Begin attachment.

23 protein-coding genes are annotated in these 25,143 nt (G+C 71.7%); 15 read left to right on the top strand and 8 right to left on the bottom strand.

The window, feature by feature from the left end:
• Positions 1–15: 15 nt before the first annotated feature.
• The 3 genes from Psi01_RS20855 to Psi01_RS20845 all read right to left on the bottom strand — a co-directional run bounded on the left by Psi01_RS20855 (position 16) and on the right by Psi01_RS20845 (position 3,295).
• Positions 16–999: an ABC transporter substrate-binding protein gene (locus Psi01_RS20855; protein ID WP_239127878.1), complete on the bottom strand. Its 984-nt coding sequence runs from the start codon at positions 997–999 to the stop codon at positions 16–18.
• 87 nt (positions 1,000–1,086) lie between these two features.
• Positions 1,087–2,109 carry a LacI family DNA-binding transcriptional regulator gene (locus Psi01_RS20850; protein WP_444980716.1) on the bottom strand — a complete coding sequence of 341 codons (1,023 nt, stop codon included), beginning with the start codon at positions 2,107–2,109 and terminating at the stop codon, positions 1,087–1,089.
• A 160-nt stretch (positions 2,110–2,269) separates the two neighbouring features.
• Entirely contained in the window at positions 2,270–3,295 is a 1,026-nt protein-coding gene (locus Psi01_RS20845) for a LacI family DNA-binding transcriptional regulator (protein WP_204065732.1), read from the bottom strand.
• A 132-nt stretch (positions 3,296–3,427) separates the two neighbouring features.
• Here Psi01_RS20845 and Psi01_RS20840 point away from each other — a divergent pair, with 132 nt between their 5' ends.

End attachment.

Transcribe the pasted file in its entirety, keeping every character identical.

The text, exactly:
23 protein-coding genes are annotated in these 25,143 nt (G+C 71.7%); 15 read left to right on the top strand and 8 right to left on the bottom strand.

The window, feature by feature from the left end:
• Positions 1–15: 15 nt before the first annotated feature.
• The 3 genes from Psi01_RS20855 to Psi01_RS20845 all read right to left on the bottom strand — a co-directional run bounded on the left by Psi01_RS20855 (position 16) and on the right by Psi01_RS20845 (position 3,295).
• Positions 16–999: an ABC transporter substrate-binding protein gene (locus Psi01_RS20855; protein ID WP_239127878.1), complete on the bottom strand. Its 984-nt coding sequence runs from the start codon at positions 997–999 to the stop codon at positions 16–18.
• 87 nt (positions 1,000–1,086) lie between these two features.
• Positions 1,087–2,109 carry a LacI family DNA-binding transcriptional regulator gene (locus Psi01_RS20850; protein WP_444980716.1) on the bottom strand — a complete coding sequence of 341 codons (1,023 nt, stop codon included), beginning with the start codon at positions 2,107–2,109 and terminating at the stop codon, positions 1,087–1,089.
• A 160-nt stretch (positions 2,110–2,269) separates the two neighbouring features.
• Entirely contained in the window at positions 2,270–3,295 is a 1,026-nt protein-coding gene (locus Psi01_RS20845) for a LacI family DNA-binding transcriptional regulator (protein WP_204065732.1), read from the bottom strand.
• A 132-nt stretch (positions 3,296–3,427) separates the two neighbouring features.
• Here Psi01_RS20845 and Psi01_RS20840 point away from each other — a divergent pair, with 132 nt between their 5' ends.